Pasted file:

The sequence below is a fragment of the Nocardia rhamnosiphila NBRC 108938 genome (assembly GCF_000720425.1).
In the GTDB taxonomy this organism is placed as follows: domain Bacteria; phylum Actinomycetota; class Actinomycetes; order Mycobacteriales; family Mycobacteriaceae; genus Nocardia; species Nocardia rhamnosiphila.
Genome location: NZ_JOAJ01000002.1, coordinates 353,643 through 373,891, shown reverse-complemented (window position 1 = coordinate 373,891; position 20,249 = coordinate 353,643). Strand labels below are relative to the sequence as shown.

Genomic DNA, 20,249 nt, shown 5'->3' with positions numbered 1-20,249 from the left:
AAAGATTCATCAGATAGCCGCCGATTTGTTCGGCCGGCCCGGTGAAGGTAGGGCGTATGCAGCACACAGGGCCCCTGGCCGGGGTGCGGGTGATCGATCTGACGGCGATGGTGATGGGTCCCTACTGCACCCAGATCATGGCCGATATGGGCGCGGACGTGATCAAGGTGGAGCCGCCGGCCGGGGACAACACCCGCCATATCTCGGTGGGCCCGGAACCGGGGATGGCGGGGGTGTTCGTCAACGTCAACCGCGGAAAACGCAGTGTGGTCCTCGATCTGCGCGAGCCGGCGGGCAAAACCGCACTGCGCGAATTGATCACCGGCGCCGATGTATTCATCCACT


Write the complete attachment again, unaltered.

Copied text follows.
The sequence below is a fragment of the Nocardia rhamnosiphila NBRC 108938 genome (assembly GCF_000720425.1).
In the GTDB taxonomy this organism is placed as follows: domain Bacteria; phylum Actinomycetota; class Actinomycetes; order Mycobacteriales; family Mycobacteriaceae; genus Nocardia; species Nocardia rhamnosiphila.
Genome location: NZ_JOAJ01000002.1, coordinates 353,643 through 373,891, shown reverse-complemented (window position 1 = coordinate 373,891; position 20,249 = coordinate 353,643). Strand labels below are relative to the sequence as shown.

Genomic DNA, 20,249 nt, shown 5'->3' with positions numbered 1-20,249 from the left:
AAAGATTCATCAGATAGCCGCCGATTTGTTCGGCCGGCCCGGTGAAGGTAGGGCGTATGCAGCACACAGGGCCCCTGGCCGGGGTGCGGGTGATCGATCTGACGGCGATGGTGATGGGTCCCTACTGCACCCAGATCATGGCCGATATGGGCGCGGACGTGATCAAGGTGGAGCCGCCGGCCGGGGACAACACCCGCCATATCTCGGTGGGCCCGGAACCGGGGATGGCGGGGGTGTTCGTCAACGTCAACCGCGGAAAACGCAGTGTGGTCCTCGATCTGCGCGAGCCGGCGGGCAAAACCGCACTGCGCGAATTGATCACCGGCGCCGATGTATTCATCCACT